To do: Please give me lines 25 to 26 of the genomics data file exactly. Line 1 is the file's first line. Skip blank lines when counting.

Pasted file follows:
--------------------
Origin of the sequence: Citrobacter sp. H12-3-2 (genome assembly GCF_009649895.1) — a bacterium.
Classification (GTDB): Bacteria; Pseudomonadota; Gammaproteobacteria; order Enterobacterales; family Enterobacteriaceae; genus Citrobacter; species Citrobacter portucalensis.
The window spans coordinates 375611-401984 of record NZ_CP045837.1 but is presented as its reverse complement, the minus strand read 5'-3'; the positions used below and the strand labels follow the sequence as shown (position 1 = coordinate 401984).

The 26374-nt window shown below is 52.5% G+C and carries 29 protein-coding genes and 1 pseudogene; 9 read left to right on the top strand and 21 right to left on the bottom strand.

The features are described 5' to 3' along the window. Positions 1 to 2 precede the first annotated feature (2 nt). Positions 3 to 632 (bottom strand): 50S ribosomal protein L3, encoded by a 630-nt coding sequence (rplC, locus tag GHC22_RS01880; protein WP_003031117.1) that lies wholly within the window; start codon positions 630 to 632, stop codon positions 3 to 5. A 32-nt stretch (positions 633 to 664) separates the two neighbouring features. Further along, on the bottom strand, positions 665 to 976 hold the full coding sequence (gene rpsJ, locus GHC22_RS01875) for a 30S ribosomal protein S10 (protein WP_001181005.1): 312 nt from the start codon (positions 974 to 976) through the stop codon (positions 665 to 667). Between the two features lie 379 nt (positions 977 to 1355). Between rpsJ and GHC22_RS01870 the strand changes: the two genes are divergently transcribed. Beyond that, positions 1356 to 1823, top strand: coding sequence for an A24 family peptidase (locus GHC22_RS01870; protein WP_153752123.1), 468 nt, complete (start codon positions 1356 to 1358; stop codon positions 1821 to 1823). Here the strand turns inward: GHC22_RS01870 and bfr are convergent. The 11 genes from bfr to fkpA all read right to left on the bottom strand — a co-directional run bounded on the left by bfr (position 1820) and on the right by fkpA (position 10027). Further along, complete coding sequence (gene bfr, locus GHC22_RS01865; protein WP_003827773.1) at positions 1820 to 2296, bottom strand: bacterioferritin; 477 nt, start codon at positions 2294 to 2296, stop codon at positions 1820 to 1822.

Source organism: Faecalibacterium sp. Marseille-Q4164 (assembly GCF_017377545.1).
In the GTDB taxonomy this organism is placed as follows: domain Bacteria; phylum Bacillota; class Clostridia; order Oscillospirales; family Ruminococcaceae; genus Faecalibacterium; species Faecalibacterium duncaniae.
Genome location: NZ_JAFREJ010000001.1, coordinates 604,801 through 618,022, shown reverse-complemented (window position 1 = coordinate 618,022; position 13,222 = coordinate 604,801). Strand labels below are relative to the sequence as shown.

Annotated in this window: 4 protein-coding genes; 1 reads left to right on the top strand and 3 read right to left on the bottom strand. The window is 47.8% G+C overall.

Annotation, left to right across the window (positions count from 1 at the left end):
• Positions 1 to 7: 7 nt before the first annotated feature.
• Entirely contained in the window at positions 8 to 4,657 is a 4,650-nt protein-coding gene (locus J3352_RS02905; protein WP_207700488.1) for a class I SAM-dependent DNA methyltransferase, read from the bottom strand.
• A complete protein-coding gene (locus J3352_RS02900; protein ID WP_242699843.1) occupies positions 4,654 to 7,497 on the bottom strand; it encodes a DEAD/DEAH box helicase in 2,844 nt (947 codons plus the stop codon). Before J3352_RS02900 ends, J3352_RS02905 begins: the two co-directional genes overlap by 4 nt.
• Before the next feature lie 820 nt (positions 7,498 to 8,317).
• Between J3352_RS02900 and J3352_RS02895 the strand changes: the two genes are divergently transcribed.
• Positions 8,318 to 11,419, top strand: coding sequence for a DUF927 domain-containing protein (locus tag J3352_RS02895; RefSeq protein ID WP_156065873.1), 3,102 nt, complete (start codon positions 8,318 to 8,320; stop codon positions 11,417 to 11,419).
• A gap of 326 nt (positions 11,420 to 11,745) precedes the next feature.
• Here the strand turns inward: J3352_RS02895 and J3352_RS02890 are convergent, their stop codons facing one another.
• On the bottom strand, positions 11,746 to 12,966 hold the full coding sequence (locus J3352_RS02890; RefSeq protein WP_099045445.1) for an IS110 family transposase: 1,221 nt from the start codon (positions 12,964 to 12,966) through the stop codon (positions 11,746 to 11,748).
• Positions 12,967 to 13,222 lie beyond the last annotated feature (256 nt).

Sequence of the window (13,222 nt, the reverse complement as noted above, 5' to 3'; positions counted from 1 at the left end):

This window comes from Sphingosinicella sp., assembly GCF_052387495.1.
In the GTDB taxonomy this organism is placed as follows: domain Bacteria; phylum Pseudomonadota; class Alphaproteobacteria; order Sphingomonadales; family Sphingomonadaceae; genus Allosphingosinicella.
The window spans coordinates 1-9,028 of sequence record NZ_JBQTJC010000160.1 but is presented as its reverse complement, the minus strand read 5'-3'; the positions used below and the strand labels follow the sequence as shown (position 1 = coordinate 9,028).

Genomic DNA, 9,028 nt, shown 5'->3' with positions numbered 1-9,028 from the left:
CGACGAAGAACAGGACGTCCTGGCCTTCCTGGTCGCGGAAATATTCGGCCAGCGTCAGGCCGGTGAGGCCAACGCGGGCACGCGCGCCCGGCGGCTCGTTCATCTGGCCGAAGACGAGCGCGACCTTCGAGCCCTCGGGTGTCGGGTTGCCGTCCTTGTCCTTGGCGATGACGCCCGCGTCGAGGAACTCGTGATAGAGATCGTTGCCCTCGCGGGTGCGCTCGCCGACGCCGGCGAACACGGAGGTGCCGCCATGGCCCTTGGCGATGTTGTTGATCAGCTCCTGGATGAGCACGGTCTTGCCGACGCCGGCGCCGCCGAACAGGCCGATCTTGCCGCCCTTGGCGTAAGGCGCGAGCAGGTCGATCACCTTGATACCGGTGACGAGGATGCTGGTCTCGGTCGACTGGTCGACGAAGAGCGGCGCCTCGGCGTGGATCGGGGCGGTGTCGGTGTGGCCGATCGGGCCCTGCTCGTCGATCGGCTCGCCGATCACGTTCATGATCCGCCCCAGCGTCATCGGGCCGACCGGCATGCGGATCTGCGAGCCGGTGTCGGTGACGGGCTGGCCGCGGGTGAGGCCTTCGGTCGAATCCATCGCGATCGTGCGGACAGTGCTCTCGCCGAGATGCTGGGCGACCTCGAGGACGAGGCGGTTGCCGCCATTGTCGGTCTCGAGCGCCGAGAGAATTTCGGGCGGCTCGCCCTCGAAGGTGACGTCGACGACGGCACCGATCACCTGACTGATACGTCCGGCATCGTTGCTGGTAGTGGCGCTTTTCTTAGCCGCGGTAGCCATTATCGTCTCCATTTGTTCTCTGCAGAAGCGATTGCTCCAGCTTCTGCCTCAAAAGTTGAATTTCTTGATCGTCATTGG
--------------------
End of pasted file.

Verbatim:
Genomic DNA, 9,028 nt, shown 5'->3' with positions numbered 1-9,028 from the left:
CGACGAAGAACAGGACGTCCTGGCCTTCCTGGTCGCGGAAATATTCGGCCAGCGTCAGGCCGGTGAGGCCAACGCGGGCACGCGCGCCCGGCGGCTCGTTCATCTGGCCGAAGACGAGCGCGACCTTCGAGCCCTCGGGTGTCGGGTTGCCGTCCTTGTCCTTGGCGATGACGCCCGCGTCGAGGAACTCGTGATAGAGATCGTTGCCCTCGCGGGTGCGCTCGCCGACGCCGGCGAACACGGAGGTGCCGCCATGGCCCTTGGCGATGTTGTTGATCAGCTCCTGGATGAGCACGGTCTTGCCGACGCCGGCGCCGCCGAACAGGCCGATCTTGCCGCCCTTGGCGTAAGGCGCGAGCAGGTCGATCACCTTGATACCGGTGACGAGGATGCTGGTCTCGGTCGACTGGTCGACGAAGAGCGGCGCCTCGGCGTGGATCGGGGCGGTGTCGGTGTGGCCGATCGGGCCCTGCTCGTCGATCGGCTCGCCGATCACGTTCATGATCCGCCCCAGCGTCATCGGGCCGACCGGCATGCGGATCTGCGAGCCGGTGTCGGTGACGGGCTGGCCGCGGGTGAGGCCTTCGGTCGAATCCATCGCGATCGTGCGGACAGTGCTCTCGCCGAGATGCTGGGCGACCTCGAGGACGAGGCGGTTGCCGCCATTGTCGGTCTCGAGCGCCGAGAGAATTTCGGGCGGCTCGCCCTCGAAGGTGACGTCGACGACGGCACCGATCACCTGACTGATACGTCCGGCATCGTTGCTGGTAGTGGCGCTTTTCTTAGCCGCGGTAGCCATTATCGTCTCCATTTGTTCTCTGCAGAAGCGATTGCTCCAGCTTCTGCCTCAAAAGTTGAATTTCTTGATCGTCATTGG